a gain level display comprising a set of pixels, wherein each pixel within the gain level display is mapped to a particular gain level value by using a non-linear equation to calculate the particular Rain level value for the pixel; and
a selectable item displayed adjacent to the gain level display, wherein the selectable item is movable along the gain level display, wherein a position of the selectable item along the gain level display identifies a specific pixel corresponding to a gain level value.
26. The computer readable medium of claim 25, wherein the gain level value is calculated using a logarithmic equation.
27. A method comprising:
identifying a set of pixel offset values corresponding to a set of pixels in a graphical user interface;
mapping each pixel offset value to a gain level by using a non-linear equation to calculate a particular gain level value for each pixel offset value; and
displaying a gain control interface that shows each mapped gain level values at a pixel in the graphical user interface corresponding to a pixel offset values.
28. The method of claim 27 further comprising showing a selectable item adjacent to the gain control interface.
29. The method of claim 28 further comprising generating an audio signal with a gain level value associated with a pixel offset value adjacent to the selectable item.
30. The method of claim 28 further comprising moving the selectable item along the gain control interface to select a gain level value.
31. A computer readable medium storing a computer program which when executed by at least one processor displays a gain control interface comprising a gain level display with non-linear gain levels, the computer program comprising sets of instructions for:
identifying a set of pixel offset values corresponding to a set of pixels in a graphical user interface;
mapping each pixel offset value to a gain level by using a non-linear equation to calculate a particular gain level value for each pixel offset value; and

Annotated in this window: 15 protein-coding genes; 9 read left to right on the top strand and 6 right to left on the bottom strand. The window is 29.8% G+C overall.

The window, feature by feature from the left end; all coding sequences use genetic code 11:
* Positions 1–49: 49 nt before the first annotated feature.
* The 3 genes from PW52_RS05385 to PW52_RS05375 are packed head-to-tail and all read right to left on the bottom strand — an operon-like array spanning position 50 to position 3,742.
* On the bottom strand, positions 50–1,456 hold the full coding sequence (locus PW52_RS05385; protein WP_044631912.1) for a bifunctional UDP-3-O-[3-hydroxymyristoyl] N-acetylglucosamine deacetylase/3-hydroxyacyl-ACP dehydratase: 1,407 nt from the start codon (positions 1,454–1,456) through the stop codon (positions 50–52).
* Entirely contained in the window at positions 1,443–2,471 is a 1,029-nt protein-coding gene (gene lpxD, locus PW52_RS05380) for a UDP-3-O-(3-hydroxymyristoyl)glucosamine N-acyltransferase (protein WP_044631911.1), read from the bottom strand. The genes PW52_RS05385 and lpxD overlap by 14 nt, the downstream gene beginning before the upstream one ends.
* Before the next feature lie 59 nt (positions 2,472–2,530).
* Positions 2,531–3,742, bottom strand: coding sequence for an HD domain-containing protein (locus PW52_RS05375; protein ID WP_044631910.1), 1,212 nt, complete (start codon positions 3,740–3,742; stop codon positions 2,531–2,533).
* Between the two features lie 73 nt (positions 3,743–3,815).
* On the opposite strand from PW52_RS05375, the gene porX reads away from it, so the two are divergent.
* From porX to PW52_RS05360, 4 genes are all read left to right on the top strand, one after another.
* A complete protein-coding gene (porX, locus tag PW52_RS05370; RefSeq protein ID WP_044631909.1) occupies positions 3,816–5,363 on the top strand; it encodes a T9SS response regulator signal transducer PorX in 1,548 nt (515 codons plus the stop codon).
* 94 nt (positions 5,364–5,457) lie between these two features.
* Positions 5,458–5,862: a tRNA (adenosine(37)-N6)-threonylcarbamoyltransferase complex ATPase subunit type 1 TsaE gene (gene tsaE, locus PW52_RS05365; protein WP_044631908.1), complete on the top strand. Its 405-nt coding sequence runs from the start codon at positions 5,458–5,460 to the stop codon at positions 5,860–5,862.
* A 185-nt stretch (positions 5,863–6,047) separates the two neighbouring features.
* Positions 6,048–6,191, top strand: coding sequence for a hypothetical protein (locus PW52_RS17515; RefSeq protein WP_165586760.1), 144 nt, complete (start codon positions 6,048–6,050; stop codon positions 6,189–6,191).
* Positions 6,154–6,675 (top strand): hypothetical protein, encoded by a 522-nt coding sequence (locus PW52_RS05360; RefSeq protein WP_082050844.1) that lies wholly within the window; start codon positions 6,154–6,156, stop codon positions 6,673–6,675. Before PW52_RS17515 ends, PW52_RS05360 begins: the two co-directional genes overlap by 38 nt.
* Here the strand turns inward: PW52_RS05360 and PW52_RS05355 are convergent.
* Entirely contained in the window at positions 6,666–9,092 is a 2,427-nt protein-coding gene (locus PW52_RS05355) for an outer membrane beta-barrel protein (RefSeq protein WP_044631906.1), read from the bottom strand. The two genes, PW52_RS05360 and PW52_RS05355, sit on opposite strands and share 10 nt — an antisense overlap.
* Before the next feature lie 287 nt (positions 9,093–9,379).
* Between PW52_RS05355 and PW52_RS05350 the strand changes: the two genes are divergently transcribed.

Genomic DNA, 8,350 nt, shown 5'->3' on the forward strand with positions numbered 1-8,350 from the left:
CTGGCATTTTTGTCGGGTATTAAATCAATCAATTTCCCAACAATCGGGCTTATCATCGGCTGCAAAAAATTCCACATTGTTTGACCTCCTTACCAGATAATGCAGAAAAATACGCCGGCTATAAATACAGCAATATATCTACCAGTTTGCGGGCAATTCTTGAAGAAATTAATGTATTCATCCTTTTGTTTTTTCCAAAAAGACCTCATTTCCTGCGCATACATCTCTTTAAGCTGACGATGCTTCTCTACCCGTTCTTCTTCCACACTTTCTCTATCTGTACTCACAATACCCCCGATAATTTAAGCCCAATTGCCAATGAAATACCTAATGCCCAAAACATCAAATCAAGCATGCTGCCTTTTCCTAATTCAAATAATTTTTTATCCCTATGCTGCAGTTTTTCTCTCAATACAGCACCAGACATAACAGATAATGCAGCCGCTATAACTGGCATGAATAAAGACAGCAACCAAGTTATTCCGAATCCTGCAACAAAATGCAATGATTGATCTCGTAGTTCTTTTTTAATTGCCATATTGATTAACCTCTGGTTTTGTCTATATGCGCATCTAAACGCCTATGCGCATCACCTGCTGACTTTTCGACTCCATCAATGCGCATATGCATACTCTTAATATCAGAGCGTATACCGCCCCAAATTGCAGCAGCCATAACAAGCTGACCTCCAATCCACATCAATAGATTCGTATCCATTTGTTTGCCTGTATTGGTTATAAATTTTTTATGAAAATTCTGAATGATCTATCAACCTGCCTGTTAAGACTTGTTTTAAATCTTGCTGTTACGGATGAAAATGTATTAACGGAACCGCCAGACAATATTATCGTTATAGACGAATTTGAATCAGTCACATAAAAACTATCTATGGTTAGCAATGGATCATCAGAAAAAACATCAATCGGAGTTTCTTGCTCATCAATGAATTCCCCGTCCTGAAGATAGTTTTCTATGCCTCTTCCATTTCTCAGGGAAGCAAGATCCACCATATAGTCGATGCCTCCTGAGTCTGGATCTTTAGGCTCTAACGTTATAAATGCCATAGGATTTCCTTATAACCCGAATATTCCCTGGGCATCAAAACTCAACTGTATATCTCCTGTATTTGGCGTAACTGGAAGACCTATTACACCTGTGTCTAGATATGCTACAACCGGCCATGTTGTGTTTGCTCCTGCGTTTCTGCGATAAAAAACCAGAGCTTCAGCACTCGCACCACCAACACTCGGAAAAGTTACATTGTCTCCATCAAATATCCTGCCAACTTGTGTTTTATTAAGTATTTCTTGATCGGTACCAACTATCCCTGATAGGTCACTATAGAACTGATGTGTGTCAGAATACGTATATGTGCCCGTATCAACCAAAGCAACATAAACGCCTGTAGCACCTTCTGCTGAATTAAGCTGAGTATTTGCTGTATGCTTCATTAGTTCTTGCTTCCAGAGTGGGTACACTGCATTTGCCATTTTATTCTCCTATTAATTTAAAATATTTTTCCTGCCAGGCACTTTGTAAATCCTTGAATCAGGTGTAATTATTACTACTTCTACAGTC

displaying the gain control interface that shows each mapped gain level values at a pixel in the graphical user interface corresponding to a pixel offset values.
32. The computer readable medium of claim 31 wherein the computer program further comprises a set of instructions for showing a selectable item adjacent to the gain control interface.
33. The computer readable medium of claim 32, wherein the computer program further comprises a sets of instructions for generating an audio signal with a gain level value associated with a pixel offset value adjacent to the selectable item.
34. The computer readable medium of claim 32, wherein the computer program further comprises a sets of instructions for moving the selectable item along the gain control interface to select a gain level value.
Description
FIELD OF THE INVENTION

The invention is directed towards a method and apparatus for displaying a gain control interface having a gain level display with non-linear gain levels.

BACKGROUND OF THE INVENTION

Gain control interfaces that allow a user to modify a gain level of an audio signal are often used in multimedia applications. A gain control interface typically contains a control icon that slides across a scale that defines a succession of gain levels (usually measured in dB). By sliding the position of the control icon across the scale, as an audio track is playing, the user can modify the gain level of the audio track during the play.